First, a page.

Quebec considers new school language bill

MONTREAL, June 2 (UPI) -- Quebec is considering legislation to toughen the province's French-favoring language laws in response to a Canadian Supreme Court challenge, officials say.

The proposed bill is Quebec's latest legal attempt to determine who can attend English-language schools in the province, the Canadian Broadcasting Corp. reported Wednesday.


Under Quebec's strict language laws, the majority of children in public schools must attend French-language institutions unless they meet a long list of criteria for going to English-language schools.

The Supreme Court overturned a 2002 "school language" law as being "excessive" and unconstitutional, the CBC said.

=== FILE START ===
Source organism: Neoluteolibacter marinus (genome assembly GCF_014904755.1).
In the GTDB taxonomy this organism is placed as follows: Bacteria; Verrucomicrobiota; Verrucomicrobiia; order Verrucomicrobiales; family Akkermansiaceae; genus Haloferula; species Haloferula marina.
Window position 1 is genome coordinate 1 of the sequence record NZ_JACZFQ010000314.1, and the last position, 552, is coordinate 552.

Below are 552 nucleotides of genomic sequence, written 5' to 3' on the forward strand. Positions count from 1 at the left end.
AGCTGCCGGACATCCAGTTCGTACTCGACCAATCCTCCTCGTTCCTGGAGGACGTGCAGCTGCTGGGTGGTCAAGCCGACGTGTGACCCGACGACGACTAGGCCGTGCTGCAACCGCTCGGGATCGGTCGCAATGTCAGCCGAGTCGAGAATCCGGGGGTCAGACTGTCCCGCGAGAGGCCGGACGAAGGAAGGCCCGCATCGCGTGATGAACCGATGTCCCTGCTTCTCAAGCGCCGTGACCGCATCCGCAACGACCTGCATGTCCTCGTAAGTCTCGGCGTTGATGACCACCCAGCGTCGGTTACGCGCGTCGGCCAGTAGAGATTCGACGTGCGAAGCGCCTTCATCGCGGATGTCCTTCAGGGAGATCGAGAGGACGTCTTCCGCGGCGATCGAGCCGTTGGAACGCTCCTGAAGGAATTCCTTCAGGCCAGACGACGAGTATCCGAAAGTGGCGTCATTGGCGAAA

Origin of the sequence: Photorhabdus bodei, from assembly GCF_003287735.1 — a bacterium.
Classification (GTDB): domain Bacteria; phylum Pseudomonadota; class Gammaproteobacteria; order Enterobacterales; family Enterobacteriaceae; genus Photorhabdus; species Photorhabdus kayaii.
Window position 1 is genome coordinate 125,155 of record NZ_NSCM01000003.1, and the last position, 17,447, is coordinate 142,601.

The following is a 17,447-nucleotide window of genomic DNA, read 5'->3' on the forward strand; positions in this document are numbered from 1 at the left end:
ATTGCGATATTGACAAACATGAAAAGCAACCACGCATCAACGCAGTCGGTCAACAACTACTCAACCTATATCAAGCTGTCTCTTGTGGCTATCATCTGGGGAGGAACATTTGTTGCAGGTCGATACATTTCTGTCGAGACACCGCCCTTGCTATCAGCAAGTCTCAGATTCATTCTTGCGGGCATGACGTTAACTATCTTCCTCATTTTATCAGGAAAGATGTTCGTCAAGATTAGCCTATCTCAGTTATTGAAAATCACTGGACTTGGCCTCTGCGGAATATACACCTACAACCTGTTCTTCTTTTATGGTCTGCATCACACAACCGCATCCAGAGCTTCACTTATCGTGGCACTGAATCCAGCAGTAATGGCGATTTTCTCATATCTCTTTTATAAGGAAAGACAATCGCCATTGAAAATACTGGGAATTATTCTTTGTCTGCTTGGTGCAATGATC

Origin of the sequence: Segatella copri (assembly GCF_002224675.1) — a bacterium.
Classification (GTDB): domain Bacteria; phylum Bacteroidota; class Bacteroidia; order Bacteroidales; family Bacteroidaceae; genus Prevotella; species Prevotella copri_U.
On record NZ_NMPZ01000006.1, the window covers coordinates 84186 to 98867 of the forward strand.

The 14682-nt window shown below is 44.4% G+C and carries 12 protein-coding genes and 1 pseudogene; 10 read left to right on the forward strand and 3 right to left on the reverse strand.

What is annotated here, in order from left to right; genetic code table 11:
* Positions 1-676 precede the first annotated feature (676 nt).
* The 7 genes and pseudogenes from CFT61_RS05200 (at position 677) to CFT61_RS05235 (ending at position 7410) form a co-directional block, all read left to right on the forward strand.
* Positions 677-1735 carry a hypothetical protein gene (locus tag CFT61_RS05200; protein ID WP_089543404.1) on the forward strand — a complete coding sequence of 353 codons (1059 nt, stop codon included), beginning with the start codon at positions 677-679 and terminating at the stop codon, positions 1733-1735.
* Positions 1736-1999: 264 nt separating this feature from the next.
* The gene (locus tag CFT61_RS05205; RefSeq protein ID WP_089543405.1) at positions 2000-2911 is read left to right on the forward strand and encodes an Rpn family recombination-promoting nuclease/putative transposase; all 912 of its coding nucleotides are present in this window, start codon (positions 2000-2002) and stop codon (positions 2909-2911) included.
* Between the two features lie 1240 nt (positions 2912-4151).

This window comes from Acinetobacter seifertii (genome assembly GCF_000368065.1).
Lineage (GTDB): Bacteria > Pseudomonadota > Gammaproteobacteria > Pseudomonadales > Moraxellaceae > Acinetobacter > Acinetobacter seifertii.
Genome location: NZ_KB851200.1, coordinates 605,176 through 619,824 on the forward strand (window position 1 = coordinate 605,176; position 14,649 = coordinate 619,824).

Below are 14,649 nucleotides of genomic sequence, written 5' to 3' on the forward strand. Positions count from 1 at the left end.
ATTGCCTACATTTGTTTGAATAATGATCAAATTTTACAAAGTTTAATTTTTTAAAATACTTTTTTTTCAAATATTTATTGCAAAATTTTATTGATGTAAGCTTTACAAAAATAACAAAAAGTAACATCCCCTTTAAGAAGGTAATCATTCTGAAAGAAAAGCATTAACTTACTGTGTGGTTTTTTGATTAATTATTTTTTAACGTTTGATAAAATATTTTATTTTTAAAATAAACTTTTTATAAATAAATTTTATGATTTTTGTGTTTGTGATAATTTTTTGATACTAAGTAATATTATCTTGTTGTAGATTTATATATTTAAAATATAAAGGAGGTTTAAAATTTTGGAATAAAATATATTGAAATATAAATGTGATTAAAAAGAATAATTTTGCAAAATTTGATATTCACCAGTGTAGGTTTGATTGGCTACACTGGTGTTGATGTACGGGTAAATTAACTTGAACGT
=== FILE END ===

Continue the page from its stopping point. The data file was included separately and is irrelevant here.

Quebec Culture Minister Christine St-Pierre introduced the new bill Wednesday setting new rules for admissibility to English public schools in the province.

The new bill also proposes tougher penalties for a wide range of infractions against Quebec's French language charter and amends the province's charter of human rights to proclaim the "primacy" of the French language, the CBC reported.

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